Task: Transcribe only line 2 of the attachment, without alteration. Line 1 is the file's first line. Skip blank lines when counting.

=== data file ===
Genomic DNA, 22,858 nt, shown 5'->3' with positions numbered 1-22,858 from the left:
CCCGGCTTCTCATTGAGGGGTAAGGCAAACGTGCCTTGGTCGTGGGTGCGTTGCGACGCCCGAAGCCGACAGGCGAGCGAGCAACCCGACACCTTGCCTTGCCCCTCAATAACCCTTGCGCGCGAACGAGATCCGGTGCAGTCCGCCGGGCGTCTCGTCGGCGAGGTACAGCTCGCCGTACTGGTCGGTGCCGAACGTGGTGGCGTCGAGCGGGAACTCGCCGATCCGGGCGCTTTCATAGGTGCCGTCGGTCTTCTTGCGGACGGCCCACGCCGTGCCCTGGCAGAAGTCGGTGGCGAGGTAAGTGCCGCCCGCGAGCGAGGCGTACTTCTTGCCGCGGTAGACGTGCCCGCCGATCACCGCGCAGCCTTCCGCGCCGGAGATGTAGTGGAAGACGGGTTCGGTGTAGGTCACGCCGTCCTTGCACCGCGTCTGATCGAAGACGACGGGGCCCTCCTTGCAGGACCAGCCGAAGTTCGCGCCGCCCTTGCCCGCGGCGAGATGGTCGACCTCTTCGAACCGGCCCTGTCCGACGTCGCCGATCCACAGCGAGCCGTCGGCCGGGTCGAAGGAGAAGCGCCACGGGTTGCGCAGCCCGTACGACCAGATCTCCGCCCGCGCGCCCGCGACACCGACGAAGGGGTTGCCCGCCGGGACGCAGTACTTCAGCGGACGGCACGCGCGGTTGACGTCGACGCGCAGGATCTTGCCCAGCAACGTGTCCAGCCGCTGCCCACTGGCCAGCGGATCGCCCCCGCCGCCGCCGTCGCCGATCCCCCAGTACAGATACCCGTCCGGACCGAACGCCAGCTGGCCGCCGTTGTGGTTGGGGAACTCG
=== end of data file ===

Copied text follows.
CCCGGCTTCTCATTGAGGGGTAAGGCAAACGTGCCTTGGTCGTGGGTGCGTTGCGACGCCCGAAGCCGACAGGCGAGCGAGCAACCCGACACCTTGCCTTGCCCCTCAATAACCCTTGCGCGCGAACGAGATCCGGTGCAGTCCGCCGGGCGTCTCGTCGGCGAGGTACAGCTCGCCGTACTGGTCGGTGCCGAACGTGGTGGCGTCGAGCGGGAACTCGCCGATCCGGGCGCTTTCATAGGTGCCGTCGGTCTTCTTGCGGACGGCCCACGCCGTGCCCTGGCAGAAGTCGGTGGCGAGGTAAGTGCCGCCCGCGAGCGAGGCGTACTTCTTGCCGCGGTAGACGTGCCCGCCGATCACCGCGCAGCCTTCCGCGCCGGAGATGTAGTGGAAGACGGGTTCGGTGTAGGTCACGCCGTCCTTGCACCGCGTCTGATCGAAGACGACGGGGCCCTCCTTGCAGGACCAGCCGAAGTTCGCGCCGCCCTTGCCCGCGGCGAGATGGTCGACCTCTTCGAACCGGCCCTGTCCGACGTCGCCGATCCACAGCGAGCCGTCGGCCGGGTCGAAGGAGAAGCGCCACGGGTTGCGCAGCCCGTACGACCAGATCTCCGCCCGCGCGCCCGCGACACCGACGAAGGGGTTGCCCGCCGGGACGCAGTACTTCAGCGGACGGCACGCGCGGTTGACGTCGACGCGCAGGATCTTGCCCAGCAACGTGTCCAGCCGCTGCCCACTGGCCAGCGGATCGCCCCCGCCGCCGCCGTCGCCGATCCCCCAGTACAGATACCCGTCCGGACCGAACGCCAGCTGGCCGCCGTTGTGGTTGGGGAACTCG